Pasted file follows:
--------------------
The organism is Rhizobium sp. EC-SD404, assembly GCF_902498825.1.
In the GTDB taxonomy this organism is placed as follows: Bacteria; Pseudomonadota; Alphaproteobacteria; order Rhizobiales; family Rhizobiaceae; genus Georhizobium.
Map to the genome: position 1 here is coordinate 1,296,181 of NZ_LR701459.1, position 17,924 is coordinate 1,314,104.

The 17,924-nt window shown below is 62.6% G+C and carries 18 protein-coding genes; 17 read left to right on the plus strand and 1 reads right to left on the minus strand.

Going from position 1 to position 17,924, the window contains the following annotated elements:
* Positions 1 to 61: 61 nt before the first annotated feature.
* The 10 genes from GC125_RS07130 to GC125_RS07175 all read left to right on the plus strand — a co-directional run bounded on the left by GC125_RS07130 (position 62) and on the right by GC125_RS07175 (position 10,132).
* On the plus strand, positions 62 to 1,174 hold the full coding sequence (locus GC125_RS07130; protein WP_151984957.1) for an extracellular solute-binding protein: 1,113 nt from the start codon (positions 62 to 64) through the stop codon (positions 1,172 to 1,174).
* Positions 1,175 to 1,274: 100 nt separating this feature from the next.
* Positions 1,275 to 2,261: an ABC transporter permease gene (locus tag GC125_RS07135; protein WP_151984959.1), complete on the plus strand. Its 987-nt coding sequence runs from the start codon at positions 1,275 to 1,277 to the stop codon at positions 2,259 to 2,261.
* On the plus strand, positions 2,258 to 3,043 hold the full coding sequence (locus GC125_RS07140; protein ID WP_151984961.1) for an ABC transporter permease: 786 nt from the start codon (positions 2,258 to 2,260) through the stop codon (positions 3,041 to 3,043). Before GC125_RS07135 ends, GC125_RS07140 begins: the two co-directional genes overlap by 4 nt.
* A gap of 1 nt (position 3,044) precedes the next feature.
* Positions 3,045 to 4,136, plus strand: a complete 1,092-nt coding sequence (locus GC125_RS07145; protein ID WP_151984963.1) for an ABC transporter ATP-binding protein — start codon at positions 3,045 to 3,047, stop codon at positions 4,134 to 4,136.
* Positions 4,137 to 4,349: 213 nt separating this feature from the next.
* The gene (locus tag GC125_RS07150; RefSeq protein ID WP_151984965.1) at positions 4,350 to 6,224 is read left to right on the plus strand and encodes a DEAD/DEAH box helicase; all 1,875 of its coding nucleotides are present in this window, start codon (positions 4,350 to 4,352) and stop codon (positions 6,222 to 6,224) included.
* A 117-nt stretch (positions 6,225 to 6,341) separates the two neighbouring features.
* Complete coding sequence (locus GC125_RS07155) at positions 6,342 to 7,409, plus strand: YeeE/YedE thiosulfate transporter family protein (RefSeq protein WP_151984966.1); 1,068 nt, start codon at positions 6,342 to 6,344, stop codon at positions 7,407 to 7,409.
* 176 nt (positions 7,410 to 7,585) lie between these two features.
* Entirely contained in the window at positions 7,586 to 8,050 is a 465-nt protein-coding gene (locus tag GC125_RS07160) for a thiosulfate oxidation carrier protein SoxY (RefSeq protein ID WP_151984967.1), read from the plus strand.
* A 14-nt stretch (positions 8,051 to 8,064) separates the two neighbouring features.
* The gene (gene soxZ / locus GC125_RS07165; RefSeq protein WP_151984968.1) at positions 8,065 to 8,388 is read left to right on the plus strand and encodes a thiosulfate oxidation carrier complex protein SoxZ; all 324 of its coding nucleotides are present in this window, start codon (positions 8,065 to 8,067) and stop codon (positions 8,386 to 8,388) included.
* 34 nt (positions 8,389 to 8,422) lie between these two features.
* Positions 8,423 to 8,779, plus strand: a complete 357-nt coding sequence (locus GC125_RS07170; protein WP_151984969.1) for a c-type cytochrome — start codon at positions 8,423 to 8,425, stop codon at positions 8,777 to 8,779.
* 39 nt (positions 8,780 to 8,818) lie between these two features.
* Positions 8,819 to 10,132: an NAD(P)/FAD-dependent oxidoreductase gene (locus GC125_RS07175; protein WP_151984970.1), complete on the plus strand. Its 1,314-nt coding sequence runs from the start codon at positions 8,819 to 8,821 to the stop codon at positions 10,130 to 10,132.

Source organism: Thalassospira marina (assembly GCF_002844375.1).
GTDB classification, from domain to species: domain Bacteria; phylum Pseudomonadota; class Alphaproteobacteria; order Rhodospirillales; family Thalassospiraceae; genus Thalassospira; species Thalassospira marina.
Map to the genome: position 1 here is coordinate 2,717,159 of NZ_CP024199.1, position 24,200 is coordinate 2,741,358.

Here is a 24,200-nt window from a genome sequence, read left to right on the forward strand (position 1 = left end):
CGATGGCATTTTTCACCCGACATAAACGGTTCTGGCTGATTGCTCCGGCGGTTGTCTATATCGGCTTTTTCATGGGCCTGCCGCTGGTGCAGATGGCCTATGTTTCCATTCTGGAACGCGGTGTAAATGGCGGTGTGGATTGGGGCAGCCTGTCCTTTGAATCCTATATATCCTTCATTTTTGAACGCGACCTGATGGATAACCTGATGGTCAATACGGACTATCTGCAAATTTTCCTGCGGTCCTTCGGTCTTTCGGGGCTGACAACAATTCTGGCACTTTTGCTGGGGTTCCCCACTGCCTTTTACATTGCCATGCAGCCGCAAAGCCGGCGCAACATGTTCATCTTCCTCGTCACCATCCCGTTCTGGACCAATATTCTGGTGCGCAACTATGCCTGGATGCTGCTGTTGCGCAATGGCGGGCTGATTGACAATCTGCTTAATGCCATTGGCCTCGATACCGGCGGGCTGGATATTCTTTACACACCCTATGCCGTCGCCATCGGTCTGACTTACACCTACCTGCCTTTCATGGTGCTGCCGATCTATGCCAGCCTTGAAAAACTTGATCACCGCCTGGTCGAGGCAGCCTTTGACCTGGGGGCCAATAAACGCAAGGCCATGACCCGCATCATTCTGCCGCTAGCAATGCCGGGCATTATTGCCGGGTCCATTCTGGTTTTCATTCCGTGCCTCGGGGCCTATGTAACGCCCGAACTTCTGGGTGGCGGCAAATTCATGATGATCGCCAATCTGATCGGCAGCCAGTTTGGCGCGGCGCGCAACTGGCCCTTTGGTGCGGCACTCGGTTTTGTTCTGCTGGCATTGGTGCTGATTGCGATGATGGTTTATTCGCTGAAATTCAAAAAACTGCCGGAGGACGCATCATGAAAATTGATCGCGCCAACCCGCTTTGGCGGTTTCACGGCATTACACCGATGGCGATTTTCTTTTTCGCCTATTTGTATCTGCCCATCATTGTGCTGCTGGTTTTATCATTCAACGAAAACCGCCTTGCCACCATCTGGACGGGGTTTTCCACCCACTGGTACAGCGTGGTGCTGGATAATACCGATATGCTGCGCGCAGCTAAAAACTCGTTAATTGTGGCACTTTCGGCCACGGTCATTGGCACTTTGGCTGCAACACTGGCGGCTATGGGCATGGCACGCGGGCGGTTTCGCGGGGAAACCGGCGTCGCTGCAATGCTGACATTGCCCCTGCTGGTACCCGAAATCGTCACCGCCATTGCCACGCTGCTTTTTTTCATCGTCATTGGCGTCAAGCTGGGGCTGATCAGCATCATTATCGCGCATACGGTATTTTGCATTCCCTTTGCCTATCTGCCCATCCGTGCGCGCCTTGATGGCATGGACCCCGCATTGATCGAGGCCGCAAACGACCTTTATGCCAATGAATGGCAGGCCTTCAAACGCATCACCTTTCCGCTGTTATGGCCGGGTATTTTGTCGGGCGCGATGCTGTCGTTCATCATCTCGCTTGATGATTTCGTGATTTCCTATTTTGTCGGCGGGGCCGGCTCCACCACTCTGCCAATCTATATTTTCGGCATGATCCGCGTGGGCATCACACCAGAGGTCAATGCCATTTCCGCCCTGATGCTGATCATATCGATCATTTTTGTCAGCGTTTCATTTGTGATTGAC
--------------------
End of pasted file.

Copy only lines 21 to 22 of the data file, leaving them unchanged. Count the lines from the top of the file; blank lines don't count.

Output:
* The gene (gene soxZ / locus GC125_RS07165; RefSeq protein WP_151984968.1) at positions 8,065 to 8,388 is read left to right on the plus strand and encodes a thiosulfate oxidation carrier complex protein SoxZ; all 324 of its coding nucleotides are present in this window, start codon (positions 8,065 to 8,067) and stop codon (positions 8,386 to 8,388) included.
* 34 nt (positions 8,389 to 8,422) lie between these two features.